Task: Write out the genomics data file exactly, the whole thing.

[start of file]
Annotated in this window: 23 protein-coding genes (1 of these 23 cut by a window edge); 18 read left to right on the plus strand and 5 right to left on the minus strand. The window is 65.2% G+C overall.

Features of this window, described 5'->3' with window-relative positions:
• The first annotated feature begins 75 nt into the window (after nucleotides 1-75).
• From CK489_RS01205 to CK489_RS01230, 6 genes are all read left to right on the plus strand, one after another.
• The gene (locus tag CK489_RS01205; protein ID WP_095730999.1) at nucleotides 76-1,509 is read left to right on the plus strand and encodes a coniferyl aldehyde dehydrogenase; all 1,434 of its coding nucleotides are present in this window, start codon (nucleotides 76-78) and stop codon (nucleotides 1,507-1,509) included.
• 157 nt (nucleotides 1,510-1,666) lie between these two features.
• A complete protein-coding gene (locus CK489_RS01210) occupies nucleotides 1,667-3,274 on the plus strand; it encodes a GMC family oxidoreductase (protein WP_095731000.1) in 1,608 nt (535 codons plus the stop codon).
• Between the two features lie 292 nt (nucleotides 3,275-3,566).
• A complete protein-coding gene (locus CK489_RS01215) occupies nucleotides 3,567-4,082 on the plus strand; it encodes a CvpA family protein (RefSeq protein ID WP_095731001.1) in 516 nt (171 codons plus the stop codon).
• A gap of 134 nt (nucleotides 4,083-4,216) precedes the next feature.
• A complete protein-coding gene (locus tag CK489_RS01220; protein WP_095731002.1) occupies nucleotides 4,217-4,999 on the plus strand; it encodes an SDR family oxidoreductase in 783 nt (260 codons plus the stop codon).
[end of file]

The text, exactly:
Annotated in this window: 23 protein-coding genes (1 of these 23 cut by a window edge); 18 read left to right on the plus strand and 5 right to left on the minus strand. The window is 65.2% G+C overall.

Features of this window, described 5'->3' with window-relative positions:
• The first annotated feature begins 75 nt into the window (after nucleotides 1-75).
• From CK489_RS01205 to CK489_RS01230, 6 genes are all read left to right on the plus strand, one after another.
• The gene (locus tag CK489_RS01205; protein ID WP_095730999.1) at nucleotides 76-1,509 is read left to right on the plus strand and encodes a coniferyl aldehyde dehydrogenase; all 1,434 of its coding nucleotides are present in this window, start codon (nucleotides 76-78) and stop codon (nucleotides 1,507-1,509) included.
• 157 nt (nucleotides 1,510-1,666) lie between these two features.
• A complete protein-coding gene (locus CK489_RS01210) occupies nucleotides 1,667-3,274 on the plus strand; it encodes a GMC family oxidoreductase (protein WP_095731000.1) in 1,608 nt (535 codons plus the stop codon).
• Between the two features lie 292 nt (nucleotides 3,275-3,566).
• A complete protein-coding gene (locus CK489_RS01215) occupies nucleotides 3,567-4,082 on the plus strand; it encodes a CvpA family protein (RefSeq protein ID WP_095731001.1) in 516 nt (171 codons plus the stop codon).
• A gap of 134 nt (nucleotides 4,083-4,216) precedes the next feature.
• A complete protein-coding gene (locus tag CK489_RS01220; protein WP_095731002.1) occupies nucleotides 4,217-4,999 on the plus strand; it encodes an SDR family oxidoreductase in 783 nt (260 codons plus the stop codon).